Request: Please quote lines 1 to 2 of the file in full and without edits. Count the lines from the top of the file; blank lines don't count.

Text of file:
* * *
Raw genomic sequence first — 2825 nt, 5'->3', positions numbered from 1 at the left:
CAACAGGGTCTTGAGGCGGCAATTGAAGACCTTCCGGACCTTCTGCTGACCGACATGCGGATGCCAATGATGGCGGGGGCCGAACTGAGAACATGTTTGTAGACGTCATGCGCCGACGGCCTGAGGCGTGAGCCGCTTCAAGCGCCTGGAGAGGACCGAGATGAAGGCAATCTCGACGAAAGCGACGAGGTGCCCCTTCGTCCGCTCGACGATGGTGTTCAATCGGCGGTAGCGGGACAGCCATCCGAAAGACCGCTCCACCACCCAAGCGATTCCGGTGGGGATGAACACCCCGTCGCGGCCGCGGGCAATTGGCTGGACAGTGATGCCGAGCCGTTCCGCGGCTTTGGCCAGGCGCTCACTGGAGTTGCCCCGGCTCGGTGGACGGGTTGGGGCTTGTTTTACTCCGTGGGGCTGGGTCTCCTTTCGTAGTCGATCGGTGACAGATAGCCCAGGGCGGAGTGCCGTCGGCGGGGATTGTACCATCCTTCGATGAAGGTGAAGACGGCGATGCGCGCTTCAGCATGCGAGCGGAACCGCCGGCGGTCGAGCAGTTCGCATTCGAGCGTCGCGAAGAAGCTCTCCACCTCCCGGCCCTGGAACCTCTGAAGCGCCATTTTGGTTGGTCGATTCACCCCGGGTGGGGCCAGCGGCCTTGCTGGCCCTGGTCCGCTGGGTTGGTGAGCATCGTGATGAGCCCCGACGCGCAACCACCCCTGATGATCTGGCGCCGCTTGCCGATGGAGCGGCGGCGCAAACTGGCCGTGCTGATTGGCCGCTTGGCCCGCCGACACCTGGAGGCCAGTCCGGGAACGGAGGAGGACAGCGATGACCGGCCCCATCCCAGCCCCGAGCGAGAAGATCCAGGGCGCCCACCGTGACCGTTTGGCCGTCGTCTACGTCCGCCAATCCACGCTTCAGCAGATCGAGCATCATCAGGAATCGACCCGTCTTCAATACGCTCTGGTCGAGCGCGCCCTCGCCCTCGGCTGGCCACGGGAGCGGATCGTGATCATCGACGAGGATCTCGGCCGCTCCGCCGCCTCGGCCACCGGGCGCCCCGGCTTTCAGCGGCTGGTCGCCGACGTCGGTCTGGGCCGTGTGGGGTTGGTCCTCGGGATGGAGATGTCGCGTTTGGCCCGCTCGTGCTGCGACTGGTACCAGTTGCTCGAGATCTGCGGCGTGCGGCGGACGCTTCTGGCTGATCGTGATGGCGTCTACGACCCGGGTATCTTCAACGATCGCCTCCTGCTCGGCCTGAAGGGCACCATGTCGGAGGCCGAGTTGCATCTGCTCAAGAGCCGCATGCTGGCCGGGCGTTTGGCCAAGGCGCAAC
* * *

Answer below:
Raw genomic sequence first — 2825 nt, 5'->3', positions numbered from 1 at the left:
CAACAGGGTCTTGAGGCGGCAATTGAAGACCTTCCGGACCTTCTGCTGACCGACATGCGGATGCCAATGATGGCGGGGGCCGAACTGAGAACATGTTTGTAGACGTCATGCGCCGACGGCCTGAGGCGTGAGCCGCTTCAAGCGCCTGGAGAGGACCGAGATGAAGGCAATCTCGACGAAAGCGACGAGGTGCCCCTTCGTCCGCTCGACGATGGTGTTCAATCGGCGGTAGCGGGACAGCCATCCGAAAGACCGCTCCACCACCCAAGCGATTCCGGTGGGGATGAACACCCCGTCGCGGCCGCGGGCAATTGGCTGGACAGTGATGCCGAGCCGTTCCGCGGCTTTGGCCAGGCGCTCACTGGAGTTGCCCCGGCTCGGTGGACGGGTTGGGGCTTGTTTTACTCCGTGGGGCTGGGTCTCCTTTCGTAGTCGATCGGTGACAGATAGCCCAGGGCGGAGTGCCGTCGGCGGGGATTGTACCATCCTTCGATGAAGGTGAAGACGGCGATGCGCGCTTCAGCATGCGAGCGGAACCGCCGGCGGTCGAGCAGTTCGCATTCGAGCGTCGCGAAGAAGCTCTCCACCTCCCGGCCCTGGAACCTCTGAAGCGCCATTTTGGTTGGTCGATTCACCCCGGGTGGGGCCAGCGGCCTTGCTGGCCCTGGTCCGCTGGGTTGGTGAGCATCGTGATGAGCCCCGACGCGCAACCACCCCTGATGATCTGGCGCCGCTTGCCGATGGAGCGGCGGCGCAAACTGGCCGTGCTGATTGGCCGCTTGGCCCGCCGACACCTGGAGGCCAGTCCGGGAACGGAGGAGGACAGCGATGACCGGCCCCATCCCAGCCCCGAGCGAGAAGATCCAGGGCGCCCACCGTGACCGTTTGGCCGTCGTCTACGTCCGCCAATCCACGCTTCAGCAGATCGAGCATCATCAGGAATCGACCCGTCTTCAATACGCTCTGGTCGAGCGCGCCCTCGCCCTCGGCTGGCCACGGGAGCGGATCGTGATCATCGACGAGGATCTCGGCCGCTCCGCCGCCTCGGCCACCGGGCGCCCCGGCTTTCAGCGGCTGGTCGCCGACGTCGGTCTGGGCCGTGTGGGGTTGGTCCTCGGGATGGAGATGTCGCGTTTGGCCCGCTCGTGCTGCGACTGGTACCAGTTGCTCGAGATCTGCGGCGTGCGGCGGACGCTTCTGGCTGATCGTGATGGCGTCTACGACCCGGGTATCTTCAACGATCGCCTCCTGCTCGGCCTGAAGGGCACCATGTCGGAGGCCGAGTTGCATCTGCTCAAGAGCCGCATGCTGGCCGGGCGTTTGGCCAAGGCGCAAC